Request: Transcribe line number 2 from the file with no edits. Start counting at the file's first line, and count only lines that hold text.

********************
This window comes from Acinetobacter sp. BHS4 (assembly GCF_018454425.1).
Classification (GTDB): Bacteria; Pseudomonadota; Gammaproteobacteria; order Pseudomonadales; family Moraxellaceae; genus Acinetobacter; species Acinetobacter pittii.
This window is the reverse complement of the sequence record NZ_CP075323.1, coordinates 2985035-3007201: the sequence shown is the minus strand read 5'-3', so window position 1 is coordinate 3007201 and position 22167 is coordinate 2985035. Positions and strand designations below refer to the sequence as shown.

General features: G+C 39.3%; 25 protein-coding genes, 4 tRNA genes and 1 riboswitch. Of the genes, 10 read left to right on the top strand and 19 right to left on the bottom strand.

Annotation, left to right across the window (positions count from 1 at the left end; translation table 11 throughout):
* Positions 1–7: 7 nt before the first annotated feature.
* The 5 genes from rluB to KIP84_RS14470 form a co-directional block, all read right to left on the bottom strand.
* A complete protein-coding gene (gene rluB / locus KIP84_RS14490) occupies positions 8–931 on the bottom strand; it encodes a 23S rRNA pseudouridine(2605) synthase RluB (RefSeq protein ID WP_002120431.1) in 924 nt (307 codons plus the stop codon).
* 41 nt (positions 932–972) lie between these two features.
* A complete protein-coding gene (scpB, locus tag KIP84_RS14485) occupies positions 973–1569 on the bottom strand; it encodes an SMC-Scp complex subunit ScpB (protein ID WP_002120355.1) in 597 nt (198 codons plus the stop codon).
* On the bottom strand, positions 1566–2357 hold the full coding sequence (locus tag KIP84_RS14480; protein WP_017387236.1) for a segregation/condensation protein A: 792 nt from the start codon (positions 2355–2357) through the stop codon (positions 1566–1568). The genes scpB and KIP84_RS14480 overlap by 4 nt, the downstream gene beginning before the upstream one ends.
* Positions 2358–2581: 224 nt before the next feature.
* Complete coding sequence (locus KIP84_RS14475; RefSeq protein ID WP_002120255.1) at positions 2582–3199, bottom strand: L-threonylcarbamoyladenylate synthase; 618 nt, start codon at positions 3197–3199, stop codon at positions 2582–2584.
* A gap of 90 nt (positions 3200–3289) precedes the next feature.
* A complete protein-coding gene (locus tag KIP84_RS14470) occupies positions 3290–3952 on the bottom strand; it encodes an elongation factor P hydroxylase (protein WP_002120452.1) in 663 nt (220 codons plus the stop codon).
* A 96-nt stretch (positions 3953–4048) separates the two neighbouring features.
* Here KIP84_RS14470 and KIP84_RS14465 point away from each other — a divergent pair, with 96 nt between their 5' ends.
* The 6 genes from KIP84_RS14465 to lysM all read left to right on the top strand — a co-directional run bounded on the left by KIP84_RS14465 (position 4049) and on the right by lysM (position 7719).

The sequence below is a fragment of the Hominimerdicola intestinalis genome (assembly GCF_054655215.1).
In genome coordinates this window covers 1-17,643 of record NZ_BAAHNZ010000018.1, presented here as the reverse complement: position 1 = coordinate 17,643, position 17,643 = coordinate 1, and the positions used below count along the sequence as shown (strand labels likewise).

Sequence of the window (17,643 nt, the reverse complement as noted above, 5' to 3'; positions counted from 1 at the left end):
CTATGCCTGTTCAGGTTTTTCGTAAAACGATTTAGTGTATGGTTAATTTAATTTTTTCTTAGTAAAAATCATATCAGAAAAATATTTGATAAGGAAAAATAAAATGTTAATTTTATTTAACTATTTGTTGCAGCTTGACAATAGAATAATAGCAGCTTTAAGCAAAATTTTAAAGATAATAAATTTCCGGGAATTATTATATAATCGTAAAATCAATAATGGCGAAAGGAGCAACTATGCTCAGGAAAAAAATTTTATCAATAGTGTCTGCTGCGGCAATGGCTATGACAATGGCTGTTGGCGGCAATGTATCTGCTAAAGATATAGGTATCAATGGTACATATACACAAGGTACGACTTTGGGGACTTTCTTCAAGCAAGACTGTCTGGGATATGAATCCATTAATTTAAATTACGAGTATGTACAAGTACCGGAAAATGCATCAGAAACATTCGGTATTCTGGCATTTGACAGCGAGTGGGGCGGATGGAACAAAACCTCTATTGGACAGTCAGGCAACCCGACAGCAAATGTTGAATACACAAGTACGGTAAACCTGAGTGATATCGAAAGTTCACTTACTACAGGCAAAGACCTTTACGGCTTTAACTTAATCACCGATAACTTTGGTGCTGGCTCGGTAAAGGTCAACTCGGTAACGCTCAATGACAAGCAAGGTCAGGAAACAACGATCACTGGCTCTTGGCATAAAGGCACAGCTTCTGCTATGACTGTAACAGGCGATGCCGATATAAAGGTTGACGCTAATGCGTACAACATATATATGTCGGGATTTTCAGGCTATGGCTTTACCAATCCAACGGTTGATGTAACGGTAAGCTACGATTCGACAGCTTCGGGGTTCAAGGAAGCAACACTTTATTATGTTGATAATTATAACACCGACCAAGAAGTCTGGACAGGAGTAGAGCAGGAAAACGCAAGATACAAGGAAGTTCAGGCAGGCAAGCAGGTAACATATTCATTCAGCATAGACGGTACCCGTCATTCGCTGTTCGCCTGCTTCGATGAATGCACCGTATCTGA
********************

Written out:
Classification (GTDB): Bacteria; Pseudomonadota; Gammaproteobacteria; order Pseudomonadales; family Moraxellaceae; genus Acinetobacter; species Acinetobacter pittii.